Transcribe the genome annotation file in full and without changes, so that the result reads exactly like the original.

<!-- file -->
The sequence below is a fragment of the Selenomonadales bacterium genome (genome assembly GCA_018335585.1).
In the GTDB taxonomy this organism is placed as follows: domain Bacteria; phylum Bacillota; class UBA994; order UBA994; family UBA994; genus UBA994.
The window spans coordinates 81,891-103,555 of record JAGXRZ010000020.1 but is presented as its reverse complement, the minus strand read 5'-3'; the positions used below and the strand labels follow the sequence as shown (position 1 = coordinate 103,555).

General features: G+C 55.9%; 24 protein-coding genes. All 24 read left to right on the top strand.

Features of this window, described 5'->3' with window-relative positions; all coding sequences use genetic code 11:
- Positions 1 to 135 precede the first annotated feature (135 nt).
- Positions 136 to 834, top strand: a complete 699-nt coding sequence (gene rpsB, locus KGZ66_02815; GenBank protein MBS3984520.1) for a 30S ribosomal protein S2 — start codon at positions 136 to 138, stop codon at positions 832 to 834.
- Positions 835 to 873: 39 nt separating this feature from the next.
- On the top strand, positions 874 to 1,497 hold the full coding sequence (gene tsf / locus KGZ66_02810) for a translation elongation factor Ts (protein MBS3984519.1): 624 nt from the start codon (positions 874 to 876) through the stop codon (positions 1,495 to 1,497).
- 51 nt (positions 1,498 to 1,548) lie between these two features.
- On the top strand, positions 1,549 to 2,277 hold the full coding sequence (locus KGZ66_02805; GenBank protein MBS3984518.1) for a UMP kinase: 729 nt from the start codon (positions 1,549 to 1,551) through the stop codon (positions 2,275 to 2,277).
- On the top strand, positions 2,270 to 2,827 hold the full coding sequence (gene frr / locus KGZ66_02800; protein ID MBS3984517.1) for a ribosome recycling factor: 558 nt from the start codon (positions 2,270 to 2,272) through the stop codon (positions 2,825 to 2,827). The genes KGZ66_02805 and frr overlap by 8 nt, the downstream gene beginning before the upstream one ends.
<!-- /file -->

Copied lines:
The sequence below is a fragment of the Selenomonadales bacterium genome (genome assembly GCA_018335585.1).
In the GTDB taxonomy this organism is placed as follows: domain Bacteria; phylum Bacillota; class UBA994; order UBA994; family UBA994; genus UBA994.
The window spans coordinates 81,891-103,555 of record JAGXRZ010000020.1 but is presented as its reverse complement, the minus strand read 5'-3'; the positions used below and the strand labels follow the sequence as shown (position 1 = coordinate 103,555).

General features: G+C 55.9%; 24 protein-coding genes. All 24 read left to right on the top strand.

Features of this window, described 5'->3' with window-relative positions; all coding sequences use genetic code 11:
- Positions 1 to 135 precede the first annotated feature (135 nt).
- Positions 136 to 834, top strand: a complete 699-nt coding sequence (gene rpsB, locus KGZ66_02815; GenBank protein MBS3984520.1) for a 30S ribosomal protein S2 — start codon at positions 136 to 138, stop codon at positions 832 to 834.
- Positions 835 to 873: 39 nt separating this feature from the next.
- On the top strand, positions 874 to 1,497 hold the full coding sequence (gene tsf / locus KGZ66_02810) for a translation elongation factor Ts (protein MBS3984519.1): 624 nt from the start codon (positions 874 to 876) through the stop codon (positions 1,495 to 1,497).
- 51 nt (positions 1,498 to 1,548) lie between these two features.
- On the top strand, positions 1,549 to 2,277 hold the full coding sequence (locus KGZ66_02805; GenBank protein MBS3984518.1) for a UMP kinase: 729 nt from the start codon (positions 1,549 to 1,551) through the stop codon (positions 2,275 to 2,277).
- On the top strand, positions 2,270 to 2,827 hold the full coding sequence (gene frr / locus KGZ66_02800; protein ID MBS3984517.1) for a ribosome recycling factor: 558 nt from the start codon (positions 2,270 to 2,272) through the stop codon (positions 2,825 to 2,827). The genes KGZ66_02805 and frr overlap by 8 nt, the downstream gene beginning before the upstream one ends.